As John has recorded, the 912 took a real battering and required repairs on an almost daily basis. However, what is more critical is that the 912 “never failed to proceed”, unlike our competitors who accumulated time penalties when they failed to make control times due to mechanical delays.

Strategically, there were times during every day when being “on time” was more crucial and the necessary average speeds were more difficult to achieve – these are the times when the 912 was whipped along and often willfully damaged in an effort to “clean” sections and make time over other teams that slackened pace or broke their cars in the same conditions. That willful damage was carried, sometimes nursed, to the end of the day and then made right (or as much as possible) while the critical Rally clock was stopped. The only thing to be lost was sleep, or a refreshing beer and storytelling session in the hotel bar. Ironically the hotel car parks had their own vibrant counter-scene, beer and food being ferried to the car park to sustain those working by lamplight to be ready for when the Rally clock started the next morning. Several times that was Alastair and I as we worked late on the 912.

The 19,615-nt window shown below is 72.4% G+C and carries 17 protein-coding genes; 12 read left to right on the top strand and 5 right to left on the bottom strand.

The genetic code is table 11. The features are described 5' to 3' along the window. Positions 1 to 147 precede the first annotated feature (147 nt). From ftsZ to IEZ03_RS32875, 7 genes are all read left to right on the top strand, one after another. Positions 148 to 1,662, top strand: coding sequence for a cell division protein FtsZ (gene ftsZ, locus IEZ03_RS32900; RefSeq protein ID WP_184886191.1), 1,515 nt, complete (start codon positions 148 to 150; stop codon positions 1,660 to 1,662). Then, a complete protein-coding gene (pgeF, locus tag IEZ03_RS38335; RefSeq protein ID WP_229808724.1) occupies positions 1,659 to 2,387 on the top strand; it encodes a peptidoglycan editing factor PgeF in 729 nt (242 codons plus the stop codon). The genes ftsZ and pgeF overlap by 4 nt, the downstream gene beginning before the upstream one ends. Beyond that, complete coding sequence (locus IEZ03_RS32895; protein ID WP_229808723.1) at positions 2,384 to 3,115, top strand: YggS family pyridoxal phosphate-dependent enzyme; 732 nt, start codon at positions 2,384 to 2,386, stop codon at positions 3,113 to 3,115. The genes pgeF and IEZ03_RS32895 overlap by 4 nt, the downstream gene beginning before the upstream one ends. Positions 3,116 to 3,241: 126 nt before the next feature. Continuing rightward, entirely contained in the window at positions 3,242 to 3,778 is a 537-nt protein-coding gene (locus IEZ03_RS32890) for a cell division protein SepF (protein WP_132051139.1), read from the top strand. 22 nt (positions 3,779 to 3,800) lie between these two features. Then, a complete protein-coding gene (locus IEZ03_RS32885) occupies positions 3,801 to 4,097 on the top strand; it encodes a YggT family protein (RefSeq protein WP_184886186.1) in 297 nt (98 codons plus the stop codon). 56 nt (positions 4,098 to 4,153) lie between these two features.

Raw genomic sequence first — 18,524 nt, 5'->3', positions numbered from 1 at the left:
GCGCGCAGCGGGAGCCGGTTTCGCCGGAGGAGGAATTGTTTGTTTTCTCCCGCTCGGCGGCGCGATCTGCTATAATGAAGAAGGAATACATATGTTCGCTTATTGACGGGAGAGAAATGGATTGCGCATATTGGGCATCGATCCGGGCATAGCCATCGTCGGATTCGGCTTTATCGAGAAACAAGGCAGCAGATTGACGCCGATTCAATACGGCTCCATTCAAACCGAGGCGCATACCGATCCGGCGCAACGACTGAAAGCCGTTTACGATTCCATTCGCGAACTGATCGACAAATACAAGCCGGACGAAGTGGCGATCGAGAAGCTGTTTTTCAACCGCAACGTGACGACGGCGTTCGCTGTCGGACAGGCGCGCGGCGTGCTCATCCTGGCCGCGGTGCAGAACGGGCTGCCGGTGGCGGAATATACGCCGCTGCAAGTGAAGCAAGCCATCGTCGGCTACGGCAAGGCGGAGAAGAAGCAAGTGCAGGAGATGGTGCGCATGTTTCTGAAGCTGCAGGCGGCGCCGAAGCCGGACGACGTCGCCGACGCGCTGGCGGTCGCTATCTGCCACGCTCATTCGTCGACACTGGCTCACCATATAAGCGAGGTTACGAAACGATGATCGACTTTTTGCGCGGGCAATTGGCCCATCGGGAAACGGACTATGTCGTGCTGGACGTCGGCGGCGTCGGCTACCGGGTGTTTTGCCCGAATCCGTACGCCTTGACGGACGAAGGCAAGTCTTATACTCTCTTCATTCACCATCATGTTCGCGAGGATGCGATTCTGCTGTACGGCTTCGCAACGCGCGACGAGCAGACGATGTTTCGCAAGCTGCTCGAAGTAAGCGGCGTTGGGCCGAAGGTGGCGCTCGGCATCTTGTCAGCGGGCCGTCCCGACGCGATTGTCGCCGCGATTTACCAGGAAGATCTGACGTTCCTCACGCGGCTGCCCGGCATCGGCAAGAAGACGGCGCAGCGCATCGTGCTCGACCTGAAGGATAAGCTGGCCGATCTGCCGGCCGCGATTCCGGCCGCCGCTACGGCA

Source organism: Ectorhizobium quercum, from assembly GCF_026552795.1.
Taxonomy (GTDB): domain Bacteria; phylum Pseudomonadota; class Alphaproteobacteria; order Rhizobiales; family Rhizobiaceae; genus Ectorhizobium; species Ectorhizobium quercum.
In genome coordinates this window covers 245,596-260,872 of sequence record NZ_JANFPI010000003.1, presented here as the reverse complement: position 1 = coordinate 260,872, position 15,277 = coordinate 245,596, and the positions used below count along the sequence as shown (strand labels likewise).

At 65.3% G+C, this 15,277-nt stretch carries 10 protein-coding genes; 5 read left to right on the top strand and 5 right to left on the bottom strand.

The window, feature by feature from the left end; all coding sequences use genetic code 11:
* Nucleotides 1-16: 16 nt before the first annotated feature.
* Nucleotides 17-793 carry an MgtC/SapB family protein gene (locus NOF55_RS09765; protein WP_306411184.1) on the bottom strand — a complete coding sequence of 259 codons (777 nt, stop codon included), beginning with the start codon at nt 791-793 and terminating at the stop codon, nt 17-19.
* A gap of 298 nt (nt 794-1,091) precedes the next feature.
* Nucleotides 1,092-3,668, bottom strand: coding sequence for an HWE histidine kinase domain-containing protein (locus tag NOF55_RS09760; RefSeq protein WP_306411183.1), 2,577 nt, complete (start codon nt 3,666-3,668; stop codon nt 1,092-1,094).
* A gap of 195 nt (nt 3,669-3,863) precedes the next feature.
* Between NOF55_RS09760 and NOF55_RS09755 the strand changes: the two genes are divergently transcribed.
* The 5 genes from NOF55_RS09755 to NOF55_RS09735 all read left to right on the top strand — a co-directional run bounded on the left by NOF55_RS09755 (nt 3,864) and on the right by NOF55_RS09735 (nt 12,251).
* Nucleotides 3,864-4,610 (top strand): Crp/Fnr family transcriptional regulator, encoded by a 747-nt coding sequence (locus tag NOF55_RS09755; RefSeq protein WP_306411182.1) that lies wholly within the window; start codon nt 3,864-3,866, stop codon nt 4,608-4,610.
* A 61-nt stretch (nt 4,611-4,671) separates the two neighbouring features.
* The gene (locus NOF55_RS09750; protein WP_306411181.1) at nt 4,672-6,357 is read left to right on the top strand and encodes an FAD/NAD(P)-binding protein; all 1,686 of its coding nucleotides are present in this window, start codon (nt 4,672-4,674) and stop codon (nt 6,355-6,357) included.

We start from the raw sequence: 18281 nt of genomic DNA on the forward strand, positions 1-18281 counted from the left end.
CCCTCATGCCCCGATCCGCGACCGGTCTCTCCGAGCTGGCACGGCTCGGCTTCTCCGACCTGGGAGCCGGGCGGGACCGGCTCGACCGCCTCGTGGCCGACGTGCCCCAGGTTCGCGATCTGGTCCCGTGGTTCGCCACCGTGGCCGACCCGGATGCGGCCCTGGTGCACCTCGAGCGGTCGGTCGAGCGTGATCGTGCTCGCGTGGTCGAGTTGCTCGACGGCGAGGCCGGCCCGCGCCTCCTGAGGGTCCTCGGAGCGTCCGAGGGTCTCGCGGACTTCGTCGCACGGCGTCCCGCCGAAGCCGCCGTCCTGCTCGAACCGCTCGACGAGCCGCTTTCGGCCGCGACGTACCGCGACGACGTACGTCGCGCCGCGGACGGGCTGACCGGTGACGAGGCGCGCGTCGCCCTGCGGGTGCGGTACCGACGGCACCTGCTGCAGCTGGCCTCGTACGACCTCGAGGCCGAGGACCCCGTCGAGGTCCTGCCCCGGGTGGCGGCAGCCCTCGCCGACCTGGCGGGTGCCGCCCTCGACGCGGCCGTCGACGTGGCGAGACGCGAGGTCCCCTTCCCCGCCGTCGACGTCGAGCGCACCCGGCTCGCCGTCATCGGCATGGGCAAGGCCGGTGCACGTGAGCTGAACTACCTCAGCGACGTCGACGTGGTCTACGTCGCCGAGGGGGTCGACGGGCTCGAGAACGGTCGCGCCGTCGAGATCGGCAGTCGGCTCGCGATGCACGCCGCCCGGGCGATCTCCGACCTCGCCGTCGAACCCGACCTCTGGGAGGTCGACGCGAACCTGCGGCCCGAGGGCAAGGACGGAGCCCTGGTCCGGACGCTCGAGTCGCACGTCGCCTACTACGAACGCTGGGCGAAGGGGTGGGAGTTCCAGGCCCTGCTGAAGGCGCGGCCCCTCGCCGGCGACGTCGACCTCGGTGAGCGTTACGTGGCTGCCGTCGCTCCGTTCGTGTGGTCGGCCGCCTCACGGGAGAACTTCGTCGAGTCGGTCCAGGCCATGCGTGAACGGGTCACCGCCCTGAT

For 29 days you make decisions about how time is managed almost purely by the Rally clock, prioritizing and deferring maintenance depending on resources, the conditions the following day, weather predictions, pursuing competition, fatigue, nutrition, etc, etc. That is part of the appeal, the need to simultaneously resolve all the variables as a team of two and your car, yet still have the reserves to deal with the unexpected – and do all this while traveling in foreign lands, with unfamiliar cultures, distracting landscapes and other travel hazards.